Sweetpotato (Ipomea batatas) is a very important crop in developing countries. Orange-fleshed varieties provide beta-carotene, a key antioxidant and source of provitamin A. However, sweetpotato does not store for a long period unless properly cured; hence the need for processing into shelf-stable forms such as fried snacks. This study investigated the effect of sweetpotato cultivars (EX-OYUNGA, 440216 and SPK 004), type of frying oil (groundnut oil, refined, bleached and deodorized oil (RBDO) and palm oil) and vacuum frying conditions (temperature – 108°C, 122°C and 136°C, vacuum pressure – 6.54 kPa, 13.21 kPa and 19.88 kPa and time – 3 min, 6 min and 9 min) on some quality attributes of fried sweetpotato chips. The response surface methodology technique based on the Box-Behnken design was used to optimize vacuum frying processes and study the effects of the variables on quality of fried chips. Twenty-eight combinations including five replicates of centre points were performed in random order. Seven responses such as oil and moisture content, beta-carotene, texture, lightness, redness and yellowness were considered to evaluate effects of independent variables on sweetpotato chips. Fried sweetpotato chips from optimized vacuum frying conditions were compared with atmospheric fried samples using the concept of equivalent thermal driving force (ETDF). Significant differences (P < 0.05) were observed among sweetpotato varieties and frying oil type. EX-OYUNGA and groundnut oil produced chips with acceptable quality attributes. Frying temperature and time as well as vacuum pressure have significant effect on beta-carotene, texture, lightness, redness and yellowness with coefficient of determination (R2) of models for responses investigated varying between 0.7179 and 0.951. The optimized coded vacuum frying conditions for the adopted cultivar (EX-OYUNGA) and frying oil (groundnut oil) were −0.64, 1 and −1 for frying temperature, vacuum pressure and frying time, respectively, based on the desirability concept of 0838. This choice was based on fried chips of lower oil and moisture contents, higher level of beta-carotene retention, lower breaking force, lighter and intense yellow colouration. When the optimized vacuum fried samples were compared with atmospherically fried ones, the former retained about 35% beta-carotene, had improved texture, were lighter and had a more intense golden yellow colour. Hence, vacuum frying could be an alternative for producing more nutritious deep-fat fried sweetpotato chips compared with atmospheric fried samples, the dominant current practice.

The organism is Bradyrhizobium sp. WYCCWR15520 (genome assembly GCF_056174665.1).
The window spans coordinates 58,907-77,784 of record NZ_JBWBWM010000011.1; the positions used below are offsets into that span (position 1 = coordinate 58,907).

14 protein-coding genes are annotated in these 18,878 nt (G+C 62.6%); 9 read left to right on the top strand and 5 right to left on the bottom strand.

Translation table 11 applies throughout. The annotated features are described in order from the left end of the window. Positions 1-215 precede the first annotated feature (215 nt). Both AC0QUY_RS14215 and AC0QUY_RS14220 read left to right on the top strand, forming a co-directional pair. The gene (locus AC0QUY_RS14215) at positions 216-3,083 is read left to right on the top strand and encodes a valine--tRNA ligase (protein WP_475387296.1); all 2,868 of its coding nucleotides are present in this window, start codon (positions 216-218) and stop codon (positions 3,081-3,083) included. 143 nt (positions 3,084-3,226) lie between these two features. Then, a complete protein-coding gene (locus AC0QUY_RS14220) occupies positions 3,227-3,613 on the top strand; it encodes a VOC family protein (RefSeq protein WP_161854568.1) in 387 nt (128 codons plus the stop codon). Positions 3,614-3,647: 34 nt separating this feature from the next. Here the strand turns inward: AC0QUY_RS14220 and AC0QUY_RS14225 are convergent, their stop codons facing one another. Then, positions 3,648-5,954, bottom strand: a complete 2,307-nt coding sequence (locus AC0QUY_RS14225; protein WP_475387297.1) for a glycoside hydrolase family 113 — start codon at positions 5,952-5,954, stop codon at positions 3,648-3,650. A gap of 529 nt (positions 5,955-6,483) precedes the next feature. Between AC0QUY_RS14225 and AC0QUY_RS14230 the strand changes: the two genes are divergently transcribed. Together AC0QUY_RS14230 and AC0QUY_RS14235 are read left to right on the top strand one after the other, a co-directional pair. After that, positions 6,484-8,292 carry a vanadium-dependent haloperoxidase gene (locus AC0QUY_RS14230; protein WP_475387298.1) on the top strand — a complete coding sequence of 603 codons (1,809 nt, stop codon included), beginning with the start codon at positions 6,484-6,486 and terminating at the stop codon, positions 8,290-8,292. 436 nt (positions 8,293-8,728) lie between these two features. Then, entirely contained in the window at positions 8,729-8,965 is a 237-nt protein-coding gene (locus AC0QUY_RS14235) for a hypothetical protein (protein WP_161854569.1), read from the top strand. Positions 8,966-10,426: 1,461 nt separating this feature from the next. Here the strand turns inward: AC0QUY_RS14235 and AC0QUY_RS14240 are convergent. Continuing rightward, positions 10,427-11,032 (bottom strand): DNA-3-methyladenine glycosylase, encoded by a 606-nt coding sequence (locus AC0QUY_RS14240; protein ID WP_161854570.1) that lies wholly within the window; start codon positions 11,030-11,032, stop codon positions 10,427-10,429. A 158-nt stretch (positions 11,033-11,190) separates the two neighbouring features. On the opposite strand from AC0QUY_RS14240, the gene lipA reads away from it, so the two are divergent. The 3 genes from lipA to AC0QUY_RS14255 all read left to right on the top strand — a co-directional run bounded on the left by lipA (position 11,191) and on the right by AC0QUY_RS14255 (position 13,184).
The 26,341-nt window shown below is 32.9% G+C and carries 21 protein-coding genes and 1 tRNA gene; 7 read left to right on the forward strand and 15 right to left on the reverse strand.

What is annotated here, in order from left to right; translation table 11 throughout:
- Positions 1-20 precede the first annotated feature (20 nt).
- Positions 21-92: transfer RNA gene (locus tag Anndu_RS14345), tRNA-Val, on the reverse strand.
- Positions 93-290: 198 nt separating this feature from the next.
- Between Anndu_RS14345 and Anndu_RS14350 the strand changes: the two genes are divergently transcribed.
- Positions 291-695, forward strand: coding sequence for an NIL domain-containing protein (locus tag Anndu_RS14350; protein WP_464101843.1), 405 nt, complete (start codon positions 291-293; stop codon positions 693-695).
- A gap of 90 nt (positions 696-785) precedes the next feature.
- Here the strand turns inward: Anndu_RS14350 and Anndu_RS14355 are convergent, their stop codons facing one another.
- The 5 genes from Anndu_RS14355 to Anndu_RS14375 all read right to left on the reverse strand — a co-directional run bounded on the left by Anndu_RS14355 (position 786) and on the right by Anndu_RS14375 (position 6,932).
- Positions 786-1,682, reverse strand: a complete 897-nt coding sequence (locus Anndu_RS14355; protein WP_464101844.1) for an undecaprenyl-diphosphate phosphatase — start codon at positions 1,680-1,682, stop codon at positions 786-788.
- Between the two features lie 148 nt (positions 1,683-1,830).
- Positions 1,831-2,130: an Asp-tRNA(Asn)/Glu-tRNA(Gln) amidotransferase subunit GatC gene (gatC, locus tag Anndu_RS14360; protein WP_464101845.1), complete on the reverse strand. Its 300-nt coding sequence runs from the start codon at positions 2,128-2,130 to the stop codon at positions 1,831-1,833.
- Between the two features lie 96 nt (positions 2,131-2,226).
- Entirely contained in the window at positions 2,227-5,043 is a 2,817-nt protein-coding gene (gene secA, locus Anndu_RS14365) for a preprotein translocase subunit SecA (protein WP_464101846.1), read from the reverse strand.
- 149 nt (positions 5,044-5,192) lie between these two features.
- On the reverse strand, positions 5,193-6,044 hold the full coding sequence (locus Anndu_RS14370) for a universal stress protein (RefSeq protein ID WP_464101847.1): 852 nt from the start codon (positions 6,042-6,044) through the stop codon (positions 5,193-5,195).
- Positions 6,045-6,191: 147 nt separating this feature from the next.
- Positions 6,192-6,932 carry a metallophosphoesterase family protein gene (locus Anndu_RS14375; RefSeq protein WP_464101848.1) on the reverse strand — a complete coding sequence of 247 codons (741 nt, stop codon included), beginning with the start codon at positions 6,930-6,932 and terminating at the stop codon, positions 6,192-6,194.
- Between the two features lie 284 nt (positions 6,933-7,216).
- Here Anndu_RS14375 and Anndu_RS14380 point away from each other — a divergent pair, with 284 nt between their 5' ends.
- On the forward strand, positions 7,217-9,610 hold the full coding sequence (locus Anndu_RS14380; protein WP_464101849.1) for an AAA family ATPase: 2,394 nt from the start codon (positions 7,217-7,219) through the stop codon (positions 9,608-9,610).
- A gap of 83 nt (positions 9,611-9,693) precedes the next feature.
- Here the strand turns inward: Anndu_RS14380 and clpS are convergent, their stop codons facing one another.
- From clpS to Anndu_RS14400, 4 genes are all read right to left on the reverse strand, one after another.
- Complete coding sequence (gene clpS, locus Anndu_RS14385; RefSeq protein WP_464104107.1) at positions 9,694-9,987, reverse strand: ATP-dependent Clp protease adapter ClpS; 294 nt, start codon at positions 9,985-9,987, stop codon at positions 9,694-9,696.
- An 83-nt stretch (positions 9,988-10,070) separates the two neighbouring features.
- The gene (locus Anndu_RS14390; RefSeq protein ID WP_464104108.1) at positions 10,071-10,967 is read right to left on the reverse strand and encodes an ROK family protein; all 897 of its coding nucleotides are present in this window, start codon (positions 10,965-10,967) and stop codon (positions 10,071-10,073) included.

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Medium 9780253355089

6. Reconstructing Body Volume and Surface Area of Dinosaurs Using Laser Scanning and Photogrammetry

Nicole Klein Indiana University Press ePub

STEFAN STOINSKI, TIM SUTHAU, AND HANNS-CHRISTIAN GUNGA

Crucial baseline data in dinosaur paleobiology and for reconstructing dinosaurs as living animals are accurate measurements of one- to three-dimensional features such as length, surface area, and volume. Dinosaur skeletons mounted and on display in museums offer the opportunity to obtain such data and to create digital models of them. These models, in turn, serve as the basis for estimating physiological and other biological parameters. In this chapter, we provide an overview of data capture using laser scanning and photogrammetrical methods and describe the working steps from the captured point clouds of the skeleton to the final volume model. Because dinosaur skeletons are complex objects with irregular structures, laser scanning proved to be much more accurate for capturing their shape than previously used methods such as photogrammetry. The modeling of the body surface area and body volume with digital techniques is also more accurate than established methods that are based on scale models. Here, nonuniform rational B spline (NURBS) curves and CAD software are used to reconstruct the body surface and for surface area and volume calculations.